World-Wide Classroom

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Haiti 2010: "Come See My People"

Music By Danielle Rose

There is so much to tell you, but I can't. The video is my best attempt to describe how awesome it was to be in Haiti. The people are beautiful, the land is beautiful, and the trip was awesome.

We visited a few schools. When asked what is the biggest challenge that a school faces, the answer was always the same: feeding the children and paying the teachers.

There are miracle workers at some of these schools. I saw a teacher with nothing but chairs in her room (and hungry children sitting in the chairs), but the students were more disciplined and more learning was occurring than in any of my best days as a teacher.

The people love soccer. It is in their blood. Soccer truly is the universal sport. The clip at the beginning of the video is from a "senior vs. sophomore" soccer game, and the little kids are cheering for the sophomores after they just scored a goal. Let's just say that I went crazier than I ever had for a touchdown at Notre Dame stadium. It was bananas.

They need help to feed their kids and pay their teachers. If you want to help out, you can send money to our fund that we started. Our goal is to raise $50,000. The money goes straight to the kids and families you see in this video, and many are refugees of the recent earthquake. There is no middle man. This is not the Red Cross. The money gets wired directly to the school to help the kids and to support their learning. Shoot me an email if you want more information at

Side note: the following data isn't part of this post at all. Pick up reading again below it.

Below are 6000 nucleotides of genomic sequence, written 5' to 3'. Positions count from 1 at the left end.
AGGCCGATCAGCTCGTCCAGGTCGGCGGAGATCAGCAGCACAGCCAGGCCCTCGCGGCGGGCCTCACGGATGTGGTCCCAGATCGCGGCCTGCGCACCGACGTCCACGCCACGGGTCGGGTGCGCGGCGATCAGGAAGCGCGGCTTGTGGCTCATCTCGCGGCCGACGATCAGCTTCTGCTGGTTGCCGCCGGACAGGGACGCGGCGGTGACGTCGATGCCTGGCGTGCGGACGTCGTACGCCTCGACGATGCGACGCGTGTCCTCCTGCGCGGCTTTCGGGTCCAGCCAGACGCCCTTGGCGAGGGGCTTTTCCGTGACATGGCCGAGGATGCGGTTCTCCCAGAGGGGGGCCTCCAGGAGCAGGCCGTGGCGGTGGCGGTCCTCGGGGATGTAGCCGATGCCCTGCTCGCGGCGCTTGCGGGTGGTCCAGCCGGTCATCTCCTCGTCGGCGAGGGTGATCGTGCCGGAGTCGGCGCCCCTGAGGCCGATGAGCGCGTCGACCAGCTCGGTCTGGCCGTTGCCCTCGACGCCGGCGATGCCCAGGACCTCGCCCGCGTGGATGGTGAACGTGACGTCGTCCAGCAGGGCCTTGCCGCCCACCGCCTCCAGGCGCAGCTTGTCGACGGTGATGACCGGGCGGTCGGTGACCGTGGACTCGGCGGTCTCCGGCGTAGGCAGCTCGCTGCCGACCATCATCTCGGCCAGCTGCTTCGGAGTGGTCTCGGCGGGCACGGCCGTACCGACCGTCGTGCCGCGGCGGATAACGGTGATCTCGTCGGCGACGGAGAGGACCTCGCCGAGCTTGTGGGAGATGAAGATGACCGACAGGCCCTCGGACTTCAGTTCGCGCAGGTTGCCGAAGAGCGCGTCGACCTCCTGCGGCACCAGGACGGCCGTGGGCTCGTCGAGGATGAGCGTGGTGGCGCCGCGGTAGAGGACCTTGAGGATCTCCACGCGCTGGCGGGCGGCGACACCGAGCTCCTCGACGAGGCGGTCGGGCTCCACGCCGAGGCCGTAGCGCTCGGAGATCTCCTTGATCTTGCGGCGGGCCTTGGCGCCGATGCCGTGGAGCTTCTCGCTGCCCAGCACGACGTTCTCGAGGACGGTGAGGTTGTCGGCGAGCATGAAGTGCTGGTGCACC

The head of the school told us: "You can't develop a country without education."

The world is my classroom, and I learned so much from the people of Haiti.

My next adventure


Some people reject the idea that a school should be thought of as a business. Thinking of schools as a business apparently conjures up haunting images of greased-back hair, “market share”, and Enron. However, where there is the exchange of money for resources, there exists an institution that is influenced by the properties of a business, and any viable business knows that it should listen to its customers. In the business of school, the customers are the students (not the parents), but we usually do a pretty poor job of serving them. We spend a lot of time making the parents happy, the school boards happy, and the teachers happy, but the students who should be receiving the education often get put to the side as a secondary concern. This is problematic for (hopefully) obvious reasons.

There is one customer that is a product of American education to whom I think teachers should pay special attention. Her name is Jessica Mah. Her website states “Jessica started her first internet company at the age of 13, finished high school at the age of 15, and studied computer science at Berkeley. She is a member of the TED conference and has been featured in TechCrunch and Inc. Magazine for her work on She's now the founder and product architect of (a company that helps businesses manage finances).” So in case you missed it, she graduated from high school early and she continues to dominate college while ALSO running a successful business that she started. Is it just me or does anybody else think that this independence, entrepreneurial savvy, and desire to learn is something we should be striving to cultivate in our students?